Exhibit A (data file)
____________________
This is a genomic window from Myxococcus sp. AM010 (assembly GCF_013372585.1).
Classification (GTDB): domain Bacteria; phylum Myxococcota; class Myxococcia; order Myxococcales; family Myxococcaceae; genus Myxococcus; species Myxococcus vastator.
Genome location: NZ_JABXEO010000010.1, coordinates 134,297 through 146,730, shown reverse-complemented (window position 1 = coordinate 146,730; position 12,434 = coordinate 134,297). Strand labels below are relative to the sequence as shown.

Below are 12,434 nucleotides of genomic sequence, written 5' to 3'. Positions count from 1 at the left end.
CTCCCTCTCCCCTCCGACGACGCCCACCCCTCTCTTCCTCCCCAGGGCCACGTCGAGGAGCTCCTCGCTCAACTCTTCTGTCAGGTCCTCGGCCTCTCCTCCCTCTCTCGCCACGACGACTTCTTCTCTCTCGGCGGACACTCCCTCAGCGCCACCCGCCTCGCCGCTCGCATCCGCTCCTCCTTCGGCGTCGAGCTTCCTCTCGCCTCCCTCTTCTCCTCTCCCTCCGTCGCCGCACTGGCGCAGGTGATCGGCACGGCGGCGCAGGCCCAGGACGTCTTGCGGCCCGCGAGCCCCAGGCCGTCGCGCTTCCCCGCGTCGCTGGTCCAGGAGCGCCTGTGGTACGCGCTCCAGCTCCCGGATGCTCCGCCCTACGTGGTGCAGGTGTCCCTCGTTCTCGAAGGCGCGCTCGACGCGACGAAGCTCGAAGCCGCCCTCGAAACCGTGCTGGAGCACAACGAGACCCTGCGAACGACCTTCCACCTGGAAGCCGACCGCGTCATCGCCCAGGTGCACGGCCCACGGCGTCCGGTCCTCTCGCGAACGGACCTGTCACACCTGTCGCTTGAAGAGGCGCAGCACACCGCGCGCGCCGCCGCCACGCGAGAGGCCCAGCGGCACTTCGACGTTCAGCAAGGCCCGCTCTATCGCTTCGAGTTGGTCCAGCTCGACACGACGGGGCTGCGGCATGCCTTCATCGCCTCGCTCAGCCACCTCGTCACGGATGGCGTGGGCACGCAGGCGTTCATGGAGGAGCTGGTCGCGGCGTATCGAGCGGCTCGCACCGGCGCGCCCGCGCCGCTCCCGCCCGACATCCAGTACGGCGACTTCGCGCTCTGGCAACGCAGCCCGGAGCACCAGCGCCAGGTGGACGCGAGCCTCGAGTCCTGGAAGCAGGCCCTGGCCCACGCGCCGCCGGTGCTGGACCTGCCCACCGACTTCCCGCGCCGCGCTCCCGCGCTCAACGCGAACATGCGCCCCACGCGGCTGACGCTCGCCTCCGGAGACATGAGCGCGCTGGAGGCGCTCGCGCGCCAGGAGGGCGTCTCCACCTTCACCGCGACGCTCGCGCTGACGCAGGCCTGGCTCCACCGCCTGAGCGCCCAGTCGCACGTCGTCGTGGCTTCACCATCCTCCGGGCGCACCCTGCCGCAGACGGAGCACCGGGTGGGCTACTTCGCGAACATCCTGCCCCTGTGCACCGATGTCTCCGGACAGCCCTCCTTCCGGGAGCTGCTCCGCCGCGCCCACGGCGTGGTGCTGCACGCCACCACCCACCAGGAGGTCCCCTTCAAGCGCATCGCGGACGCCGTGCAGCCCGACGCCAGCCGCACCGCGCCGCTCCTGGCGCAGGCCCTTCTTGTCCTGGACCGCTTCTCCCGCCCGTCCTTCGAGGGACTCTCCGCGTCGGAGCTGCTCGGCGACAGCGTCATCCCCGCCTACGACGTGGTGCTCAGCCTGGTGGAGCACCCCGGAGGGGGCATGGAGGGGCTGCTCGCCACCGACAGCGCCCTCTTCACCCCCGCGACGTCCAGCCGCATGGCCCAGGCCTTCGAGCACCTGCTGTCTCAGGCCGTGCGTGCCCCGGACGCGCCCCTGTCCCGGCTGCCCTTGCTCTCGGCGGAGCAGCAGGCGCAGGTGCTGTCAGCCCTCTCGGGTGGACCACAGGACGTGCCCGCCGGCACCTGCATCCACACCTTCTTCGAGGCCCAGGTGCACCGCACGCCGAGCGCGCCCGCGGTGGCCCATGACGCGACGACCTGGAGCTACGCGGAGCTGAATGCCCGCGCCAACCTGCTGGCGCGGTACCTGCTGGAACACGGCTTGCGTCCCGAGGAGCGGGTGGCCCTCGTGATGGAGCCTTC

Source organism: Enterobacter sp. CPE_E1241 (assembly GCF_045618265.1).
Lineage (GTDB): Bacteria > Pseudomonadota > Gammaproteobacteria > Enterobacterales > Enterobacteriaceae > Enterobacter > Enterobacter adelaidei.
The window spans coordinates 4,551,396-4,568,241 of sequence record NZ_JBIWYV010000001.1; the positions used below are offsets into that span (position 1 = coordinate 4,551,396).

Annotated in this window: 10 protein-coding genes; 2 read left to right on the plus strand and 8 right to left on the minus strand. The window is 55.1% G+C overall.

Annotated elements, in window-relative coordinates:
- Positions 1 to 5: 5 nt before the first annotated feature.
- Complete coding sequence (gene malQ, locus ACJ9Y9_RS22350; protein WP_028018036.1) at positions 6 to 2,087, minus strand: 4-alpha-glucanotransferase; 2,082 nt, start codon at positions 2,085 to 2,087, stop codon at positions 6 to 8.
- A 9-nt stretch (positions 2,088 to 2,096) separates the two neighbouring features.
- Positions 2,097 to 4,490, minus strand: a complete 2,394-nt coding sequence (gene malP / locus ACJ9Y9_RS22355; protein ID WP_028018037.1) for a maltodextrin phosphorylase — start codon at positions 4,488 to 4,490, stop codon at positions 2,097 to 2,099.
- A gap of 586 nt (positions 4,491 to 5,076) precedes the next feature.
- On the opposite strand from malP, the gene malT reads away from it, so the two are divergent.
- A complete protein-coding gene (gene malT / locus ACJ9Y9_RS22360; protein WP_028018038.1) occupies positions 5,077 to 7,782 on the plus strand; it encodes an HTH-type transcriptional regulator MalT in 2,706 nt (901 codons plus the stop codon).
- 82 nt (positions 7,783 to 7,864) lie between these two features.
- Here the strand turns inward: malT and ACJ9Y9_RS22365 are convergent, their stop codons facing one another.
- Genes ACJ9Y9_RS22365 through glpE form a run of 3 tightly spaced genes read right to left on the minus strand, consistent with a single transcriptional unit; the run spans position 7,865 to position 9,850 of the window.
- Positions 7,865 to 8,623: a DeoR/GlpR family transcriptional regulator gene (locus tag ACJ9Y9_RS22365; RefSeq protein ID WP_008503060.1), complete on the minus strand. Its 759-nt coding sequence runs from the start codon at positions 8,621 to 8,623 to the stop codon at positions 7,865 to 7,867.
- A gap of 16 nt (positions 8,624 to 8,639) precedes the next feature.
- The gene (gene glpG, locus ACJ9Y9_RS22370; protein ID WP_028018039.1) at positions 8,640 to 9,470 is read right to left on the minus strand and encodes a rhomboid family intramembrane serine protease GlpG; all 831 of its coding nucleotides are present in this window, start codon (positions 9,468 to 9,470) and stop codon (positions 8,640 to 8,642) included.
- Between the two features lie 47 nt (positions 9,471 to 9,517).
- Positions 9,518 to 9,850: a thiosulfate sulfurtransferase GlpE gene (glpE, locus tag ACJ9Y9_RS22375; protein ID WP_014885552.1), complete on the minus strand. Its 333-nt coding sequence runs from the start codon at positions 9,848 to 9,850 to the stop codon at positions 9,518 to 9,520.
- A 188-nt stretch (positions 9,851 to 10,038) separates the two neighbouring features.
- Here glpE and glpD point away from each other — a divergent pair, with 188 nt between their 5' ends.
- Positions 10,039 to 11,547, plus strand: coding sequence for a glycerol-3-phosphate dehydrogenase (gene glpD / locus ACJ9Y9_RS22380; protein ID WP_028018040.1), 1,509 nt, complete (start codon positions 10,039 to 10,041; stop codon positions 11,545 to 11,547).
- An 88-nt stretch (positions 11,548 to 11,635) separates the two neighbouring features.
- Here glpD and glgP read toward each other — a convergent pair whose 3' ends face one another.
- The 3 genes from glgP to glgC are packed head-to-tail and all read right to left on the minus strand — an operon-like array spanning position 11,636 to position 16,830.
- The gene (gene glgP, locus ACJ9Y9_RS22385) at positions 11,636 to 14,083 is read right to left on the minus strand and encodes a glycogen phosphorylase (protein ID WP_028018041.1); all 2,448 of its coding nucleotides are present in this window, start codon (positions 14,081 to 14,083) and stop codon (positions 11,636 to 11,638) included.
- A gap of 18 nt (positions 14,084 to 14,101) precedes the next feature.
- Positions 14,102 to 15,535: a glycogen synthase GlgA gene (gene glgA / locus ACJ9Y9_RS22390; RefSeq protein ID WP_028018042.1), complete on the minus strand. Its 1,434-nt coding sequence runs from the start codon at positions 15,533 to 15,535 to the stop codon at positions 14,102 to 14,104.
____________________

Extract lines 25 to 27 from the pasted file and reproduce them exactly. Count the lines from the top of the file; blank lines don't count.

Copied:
- Positions 9,518 to 9,850: a thiosulfate sulfurtransferase GlpE gene (glpE, locus tag ACJ9Y9_RS22375; protein ID WP_014885552.1), complete on the minus strand. Its 333-nt coding sequence runs from the start codon at positions 9,848 to 9,850 to the stop codon at positions 9,518 to 9,520.
- A 188-nt stretch (positions 9,851 to 10,038) separates the two neighbouring features.
- Here glpE and glpD point away from each other — a divergent pair, with 188 nt between their 5' ends.